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airlied
:.:..:.

May 2014
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embedded GPU : what are they hiding?

So to follow on from my posting stating my position wrt kernel drivers for closed source userspace drivers, lets take a look at the embedded GPU industry and Linux kernel relationship.

What does the embedded industry get from Linux?

They get a kernel which is royalty free, with 1000s of man-years of development experience and resources. Before Linux these vendors either sourced an OS on a royalty basis from some closed-shop, or rolled their own in-house one.

Now people might say "but the embedded GPU industry has to support Windows as well", but take one look at NVIDIA Tegra One and you can see the embedded windows marketplace is less than important, NVIDIA Tegra Two is all about the Linux, whereas they were pretty much only talking to MS on Tegra one.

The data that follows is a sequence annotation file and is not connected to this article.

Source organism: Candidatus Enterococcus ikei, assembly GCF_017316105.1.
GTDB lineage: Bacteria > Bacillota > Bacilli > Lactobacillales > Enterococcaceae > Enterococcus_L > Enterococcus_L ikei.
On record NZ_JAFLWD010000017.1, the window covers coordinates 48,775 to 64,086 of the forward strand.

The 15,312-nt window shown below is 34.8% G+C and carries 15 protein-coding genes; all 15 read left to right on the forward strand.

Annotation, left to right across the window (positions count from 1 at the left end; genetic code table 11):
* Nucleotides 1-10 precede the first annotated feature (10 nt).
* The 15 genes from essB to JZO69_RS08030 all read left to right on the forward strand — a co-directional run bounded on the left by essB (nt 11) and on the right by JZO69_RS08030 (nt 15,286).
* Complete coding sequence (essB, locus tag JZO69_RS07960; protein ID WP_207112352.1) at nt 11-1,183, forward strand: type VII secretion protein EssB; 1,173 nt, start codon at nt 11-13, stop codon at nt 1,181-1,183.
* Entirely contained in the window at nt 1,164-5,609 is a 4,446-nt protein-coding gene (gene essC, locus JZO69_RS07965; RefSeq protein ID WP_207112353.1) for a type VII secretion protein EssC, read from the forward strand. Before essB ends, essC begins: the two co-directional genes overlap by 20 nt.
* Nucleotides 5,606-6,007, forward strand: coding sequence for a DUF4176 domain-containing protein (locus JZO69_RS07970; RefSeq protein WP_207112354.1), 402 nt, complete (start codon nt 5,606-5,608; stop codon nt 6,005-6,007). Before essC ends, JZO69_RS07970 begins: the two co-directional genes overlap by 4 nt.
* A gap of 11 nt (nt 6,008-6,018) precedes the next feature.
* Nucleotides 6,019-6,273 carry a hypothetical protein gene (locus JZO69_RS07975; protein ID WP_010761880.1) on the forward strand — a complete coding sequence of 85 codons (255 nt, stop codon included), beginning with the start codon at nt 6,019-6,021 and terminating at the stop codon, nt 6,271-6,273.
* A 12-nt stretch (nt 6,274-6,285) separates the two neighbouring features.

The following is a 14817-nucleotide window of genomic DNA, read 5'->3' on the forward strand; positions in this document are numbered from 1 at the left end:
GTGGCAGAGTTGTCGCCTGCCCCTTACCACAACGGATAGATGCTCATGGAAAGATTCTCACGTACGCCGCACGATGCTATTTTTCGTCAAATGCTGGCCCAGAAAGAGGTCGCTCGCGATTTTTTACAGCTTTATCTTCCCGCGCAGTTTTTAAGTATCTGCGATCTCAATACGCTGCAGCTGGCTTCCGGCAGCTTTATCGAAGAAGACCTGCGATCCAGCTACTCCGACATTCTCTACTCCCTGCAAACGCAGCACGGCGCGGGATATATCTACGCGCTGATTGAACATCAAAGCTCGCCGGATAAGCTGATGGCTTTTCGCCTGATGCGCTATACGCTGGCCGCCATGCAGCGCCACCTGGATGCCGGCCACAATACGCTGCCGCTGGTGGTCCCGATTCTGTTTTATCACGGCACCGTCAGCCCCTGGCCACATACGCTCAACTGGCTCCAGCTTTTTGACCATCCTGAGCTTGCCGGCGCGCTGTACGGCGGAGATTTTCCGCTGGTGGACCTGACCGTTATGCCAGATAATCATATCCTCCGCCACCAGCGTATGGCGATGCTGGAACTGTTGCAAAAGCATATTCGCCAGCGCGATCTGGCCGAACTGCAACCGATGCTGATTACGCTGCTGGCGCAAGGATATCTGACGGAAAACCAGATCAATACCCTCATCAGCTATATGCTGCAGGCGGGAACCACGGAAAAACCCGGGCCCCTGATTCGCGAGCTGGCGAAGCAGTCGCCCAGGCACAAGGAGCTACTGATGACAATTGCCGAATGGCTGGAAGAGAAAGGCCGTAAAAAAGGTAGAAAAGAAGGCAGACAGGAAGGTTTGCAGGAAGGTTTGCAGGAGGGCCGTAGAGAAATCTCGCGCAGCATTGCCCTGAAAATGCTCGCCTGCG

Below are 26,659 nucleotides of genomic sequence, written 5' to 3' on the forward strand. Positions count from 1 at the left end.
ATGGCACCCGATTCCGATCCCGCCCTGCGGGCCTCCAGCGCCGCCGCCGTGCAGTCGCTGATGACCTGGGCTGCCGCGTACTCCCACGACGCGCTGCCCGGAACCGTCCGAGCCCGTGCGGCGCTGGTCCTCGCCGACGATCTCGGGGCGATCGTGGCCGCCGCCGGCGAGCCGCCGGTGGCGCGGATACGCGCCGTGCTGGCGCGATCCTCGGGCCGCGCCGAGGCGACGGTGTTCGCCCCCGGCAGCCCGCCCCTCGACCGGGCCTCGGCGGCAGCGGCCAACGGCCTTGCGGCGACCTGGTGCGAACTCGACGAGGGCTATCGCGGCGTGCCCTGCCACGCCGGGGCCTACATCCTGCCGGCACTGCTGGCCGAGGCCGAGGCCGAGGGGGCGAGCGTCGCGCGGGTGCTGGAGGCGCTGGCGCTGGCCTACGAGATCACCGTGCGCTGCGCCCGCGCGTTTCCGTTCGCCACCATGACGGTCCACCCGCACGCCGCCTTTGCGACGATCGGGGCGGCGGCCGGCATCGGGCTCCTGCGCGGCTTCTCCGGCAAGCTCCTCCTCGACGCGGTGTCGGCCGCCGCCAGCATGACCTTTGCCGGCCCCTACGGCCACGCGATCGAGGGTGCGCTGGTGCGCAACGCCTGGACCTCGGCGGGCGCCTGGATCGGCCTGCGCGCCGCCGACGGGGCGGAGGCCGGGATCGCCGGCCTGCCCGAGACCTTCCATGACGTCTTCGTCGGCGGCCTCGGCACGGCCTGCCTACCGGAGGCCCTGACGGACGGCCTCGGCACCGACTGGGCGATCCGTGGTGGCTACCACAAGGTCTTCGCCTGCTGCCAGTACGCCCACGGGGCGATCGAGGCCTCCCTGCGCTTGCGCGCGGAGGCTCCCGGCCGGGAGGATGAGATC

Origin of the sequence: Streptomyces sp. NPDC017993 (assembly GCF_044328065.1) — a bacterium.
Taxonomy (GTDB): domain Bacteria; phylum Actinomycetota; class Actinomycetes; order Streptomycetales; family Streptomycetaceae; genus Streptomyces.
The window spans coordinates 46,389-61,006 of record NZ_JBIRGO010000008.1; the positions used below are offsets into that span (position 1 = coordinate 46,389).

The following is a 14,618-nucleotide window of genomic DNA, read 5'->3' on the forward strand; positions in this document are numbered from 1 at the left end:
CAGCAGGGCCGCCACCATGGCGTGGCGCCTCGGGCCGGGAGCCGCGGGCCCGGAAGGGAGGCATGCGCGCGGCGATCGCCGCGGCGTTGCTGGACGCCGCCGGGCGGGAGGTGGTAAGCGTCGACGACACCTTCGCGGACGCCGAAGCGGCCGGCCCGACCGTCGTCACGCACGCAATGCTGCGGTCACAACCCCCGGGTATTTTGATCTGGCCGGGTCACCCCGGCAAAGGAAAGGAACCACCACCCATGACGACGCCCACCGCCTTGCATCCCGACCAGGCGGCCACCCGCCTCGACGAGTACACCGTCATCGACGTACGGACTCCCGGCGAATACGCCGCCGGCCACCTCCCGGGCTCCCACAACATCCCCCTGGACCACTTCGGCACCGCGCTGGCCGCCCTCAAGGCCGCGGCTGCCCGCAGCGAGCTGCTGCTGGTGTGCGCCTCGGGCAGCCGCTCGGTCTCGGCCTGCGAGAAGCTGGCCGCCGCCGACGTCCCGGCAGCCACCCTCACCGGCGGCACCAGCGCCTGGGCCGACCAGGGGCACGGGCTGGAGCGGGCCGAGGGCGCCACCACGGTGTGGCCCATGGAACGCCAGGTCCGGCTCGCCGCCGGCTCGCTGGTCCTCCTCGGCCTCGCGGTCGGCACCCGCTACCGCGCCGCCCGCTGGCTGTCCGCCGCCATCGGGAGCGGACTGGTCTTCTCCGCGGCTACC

So Linux is a great boon for this industry, and means they can produce higher quality products for a lower cost (or lower quality products at a lower cost in some cases). So really there are probably two games in town for these embedded vendors, selling into Apple or selling into Linux centric developments, like Android, Meego, Linaro.

So what are they actually hiding in userspace?

The main thing they seem to be hiding is shader compilers and their GPU assembler code, things that convert from GLES into the assembler code for their GPUs. This stuff isn't rocket science but it probably is where most of their speed up and tricks are hidden.

So why do they think it valuable?